Generally, optimism was associated with better coping during stressful situation (Fernandez-Castro, Rovira, Doval, & Edo, 2009). Finding has shown that university students with optimism tend to adopt problem-focused coping strategies (Khan et al., 2011). In turn, these strategies could help them to manage stressful events during university life and even lead to better adjustment and academic success (Abdullah, Elias, Uli, & Mahyuddin, 2010). Apparently, optimism was the best strategy in any situation as individuals could gain resources for achieving goals and more open to new experiences (Forgeard & Seligman, 2012).
Many students experienced stress during their university life (Khan et al., 2011). According to The Stars (Feb, 2011), National Suicide Registry Malaysia (NSRM) has revealed that the inability of teenagers and young adults to cope with stress from school, work, family issues and relationship problem could lead to suicide. In fact, long-term stress was associated with anxiety and depression (Smith, Segal, & Segal, 2012).
Asiaone (March, 2012) also reported that a Universiti Sains Malaysia (USM) final year student was suspected to commit suicide because he was disappointed with his result. Apparently, there is an increase of suicide cases among undergraduate students in Malaysia because of stress. Therefore, it is crucial to examine the stress issue in order to prevent suicide behaviors among students. The rise of stress among undergraduate students is an issue that must not be overlooked as it could negatively affect students in different ways. By this identification of research problem, more information could be obtained on how optimism influenced both the stress level and academic achievement of undergraduate students.
Significance of Study
Different kinds of stress could be experienced by undergraduate students. They have to deal with challenging academic work, explore about their career options and build a good social relationship with others. Since stress has become a major concern among undergraduate students, it is significant to conduct research to explore more about stress and aspects that are linked to stress.
This study aims to explore the relationship between optimism and stress among undergraduate students in Universiti Tunku Abdul Rahman (UTAR). From present study, it can find out whether personality of optimism acts as a buffer against stress. It also gives a clearer picture on how optimism plays a vital role in order to reduce the stress among undergraduate students. Apart from that, people can have a more comprehensive understanding about the benefits of optimism and develop some helpful intervention programmes so that students can handle their stress in effective manner.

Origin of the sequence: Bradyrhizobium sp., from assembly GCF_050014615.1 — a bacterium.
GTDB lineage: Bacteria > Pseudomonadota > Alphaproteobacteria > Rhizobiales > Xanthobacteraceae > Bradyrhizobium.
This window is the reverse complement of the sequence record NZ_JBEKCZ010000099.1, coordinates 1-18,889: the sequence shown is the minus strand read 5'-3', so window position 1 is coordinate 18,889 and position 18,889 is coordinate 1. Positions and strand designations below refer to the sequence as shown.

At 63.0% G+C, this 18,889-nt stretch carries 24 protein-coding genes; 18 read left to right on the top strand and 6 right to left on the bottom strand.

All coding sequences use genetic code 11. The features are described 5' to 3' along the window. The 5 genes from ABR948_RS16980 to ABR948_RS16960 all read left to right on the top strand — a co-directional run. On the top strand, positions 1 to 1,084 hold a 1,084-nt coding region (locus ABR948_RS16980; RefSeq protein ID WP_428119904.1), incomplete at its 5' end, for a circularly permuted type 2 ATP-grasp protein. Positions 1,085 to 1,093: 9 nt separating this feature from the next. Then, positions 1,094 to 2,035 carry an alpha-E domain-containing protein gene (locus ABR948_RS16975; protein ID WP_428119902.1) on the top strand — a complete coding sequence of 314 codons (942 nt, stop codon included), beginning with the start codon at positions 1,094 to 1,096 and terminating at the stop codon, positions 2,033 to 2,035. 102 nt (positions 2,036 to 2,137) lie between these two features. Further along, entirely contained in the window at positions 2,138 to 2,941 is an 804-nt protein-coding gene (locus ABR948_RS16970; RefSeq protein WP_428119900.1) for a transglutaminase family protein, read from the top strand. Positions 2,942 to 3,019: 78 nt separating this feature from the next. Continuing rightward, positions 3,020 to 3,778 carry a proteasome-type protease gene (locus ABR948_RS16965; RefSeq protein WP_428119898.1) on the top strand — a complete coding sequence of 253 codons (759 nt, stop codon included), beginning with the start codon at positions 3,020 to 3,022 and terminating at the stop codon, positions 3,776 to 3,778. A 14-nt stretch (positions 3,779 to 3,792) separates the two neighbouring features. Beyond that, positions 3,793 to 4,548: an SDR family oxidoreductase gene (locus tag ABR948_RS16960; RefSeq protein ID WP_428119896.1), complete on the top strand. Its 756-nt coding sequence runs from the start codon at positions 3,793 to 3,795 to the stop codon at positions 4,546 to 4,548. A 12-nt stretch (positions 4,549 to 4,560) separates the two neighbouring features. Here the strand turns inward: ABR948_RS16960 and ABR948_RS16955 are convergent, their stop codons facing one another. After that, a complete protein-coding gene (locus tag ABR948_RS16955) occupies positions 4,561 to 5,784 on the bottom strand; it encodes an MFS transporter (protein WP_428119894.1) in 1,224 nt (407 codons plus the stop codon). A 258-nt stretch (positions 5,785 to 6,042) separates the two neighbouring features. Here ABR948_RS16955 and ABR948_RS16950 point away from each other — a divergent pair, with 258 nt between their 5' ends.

In addition, this study aims to investigate the relationship between optimism and academic achievement among undergraduate students in UTAR. Since students are the valuable assets of country, it is crucial to understand some factors that contribute to academic success. From present study, it can also offer insight into the relationship between optimism and academic achievement.
Purpose of Study
This study aims to explore the relationship between optimism and stress among undergraduate students in UTAR. Besides, it aims to investigate the relationship between optimism and academic achievement. Importantly, present study can demonstrate the importance of optimism in academic setting. This study is essential for future research to develop intervention programmes that can help undergraduate students to manage their stress and improve their academic performance.
The research questions of this study are shown as follow:
Is there any significant relationship between optimism and stress among undergraduate students in Universiti Tunku Abdul Rahman (UTAR)?
Is there any significant relationship between optimism and academic achievement among undergraduate students in Universiti Tunku Abdul Rahman (UTAR)?
Optimism. The definition offered by Conversano et al. (2010) proposed that the term ‘optimism’ consists of two interrelated concepts which are the tendency to hope and to believe that we live in “the best of all possible worlds”. According to Ashraf, Jaffri, Sharif, and Khan (2012), optimism can be expressed as behavior and attitude of human in which individual holds a belief of positive outcomes in every situation.